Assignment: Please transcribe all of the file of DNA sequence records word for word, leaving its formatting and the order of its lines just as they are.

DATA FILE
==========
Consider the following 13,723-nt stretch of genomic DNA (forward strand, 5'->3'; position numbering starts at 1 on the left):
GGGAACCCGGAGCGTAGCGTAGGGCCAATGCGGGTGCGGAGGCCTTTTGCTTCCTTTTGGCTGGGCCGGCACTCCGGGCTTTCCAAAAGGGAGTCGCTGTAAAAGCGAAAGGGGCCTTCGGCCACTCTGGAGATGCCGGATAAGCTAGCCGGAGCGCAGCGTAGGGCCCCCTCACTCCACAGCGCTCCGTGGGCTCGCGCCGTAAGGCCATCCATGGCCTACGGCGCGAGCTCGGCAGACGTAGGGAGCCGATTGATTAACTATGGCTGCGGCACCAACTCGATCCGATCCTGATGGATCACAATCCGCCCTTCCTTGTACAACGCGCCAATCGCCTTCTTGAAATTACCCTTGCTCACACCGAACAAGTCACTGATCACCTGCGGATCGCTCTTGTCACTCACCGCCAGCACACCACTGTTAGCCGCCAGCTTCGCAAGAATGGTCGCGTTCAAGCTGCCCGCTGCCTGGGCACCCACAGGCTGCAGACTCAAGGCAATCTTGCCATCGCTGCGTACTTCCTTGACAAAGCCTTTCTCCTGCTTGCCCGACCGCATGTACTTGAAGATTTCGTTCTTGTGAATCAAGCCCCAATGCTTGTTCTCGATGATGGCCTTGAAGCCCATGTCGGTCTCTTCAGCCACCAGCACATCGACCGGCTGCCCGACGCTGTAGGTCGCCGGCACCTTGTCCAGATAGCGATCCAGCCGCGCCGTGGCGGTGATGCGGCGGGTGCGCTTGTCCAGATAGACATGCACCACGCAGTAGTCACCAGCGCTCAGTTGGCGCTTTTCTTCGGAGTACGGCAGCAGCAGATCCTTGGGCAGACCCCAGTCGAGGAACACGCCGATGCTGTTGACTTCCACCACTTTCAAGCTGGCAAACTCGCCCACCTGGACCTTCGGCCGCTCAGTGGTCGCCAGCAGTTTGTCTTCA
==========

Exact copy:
Consider the following 13,723-nt stretch of genomic DNA (forward strand, 5'->3'; position numbering starts at 1 on the left):
GGGAACCCGGAGCGTAGCGTAGGGCCAATGCGGGTGCGGAGGCCTTTTGCTTCCTTTTGGCTGGGCCGGCACTCCGGGCTTTCCAAAAGGGAGTCGCTGTAAAAGCGAAAGGGGCCTTCGGCCACTCTGGAGATGCCGGATAAGCTAGCCGGAGCGCAGCGTAGGGCCCCCTCACTCCACAGCGCTCCGTGGGCTCGCGCCGTAAGGCCATCCATGGCCTACGGCGCGAGCTCGGCAGACGTAGGGAGCCGATTGATTAACTATGGCTGCGGCACCAACTCGATCCGATCCTGATGGATCACAATCCGCCCTTCCTTGTACAACGCGCCAATCGCCTTCTTGAAATTACCCTTGCTCACACCGAACAAGTCACTGATCACCTGCGGATCGCTCTTGTCACTCACCGCCAGCACACCACTGTTAGCCGCCAGCTTCGCAAGAATGGTCGCGTTCAAGCTGCCCGCTGCCTGGGCACCCACAGGCTGCAGACTCAAGGCAATCTTGCCATCGCTGCGTACTTCCTTGACAAAGCCTTTCTCCTGCTTGCCCGACCGCATGTACTTGAAGATTTCGTTCTTGTGAATCAAGCCCCAATGCTTGTTCTCGATGATGGCCTTGAAGCCCATGTCGGTCTCTTCAGCCACCAGCACATCGACCGGCTGCCCGACGCTGTAGGTCGCCGGCACCTTGTCCAGATAGCGATCCAGCCGCGCCGTGGCGGTGATGCGGCGGGTGCGCTTGTCCAGATAGACATGCACCACGCAGTAGTCACCAGCGCTCAGTTGGCGCTTTTCTTCGGAGTACGGCAGCAGCAGATCCTTGGGCAGACCCCAGTCGAGGAACACGCCGATGCTGTTGACTTCCACCACTTTCAAGCTGGCAAACTCGCCCACCTGGACCTTCGGCCGCTCAGTGGTCGCCAGCAGTTTGTCTTCA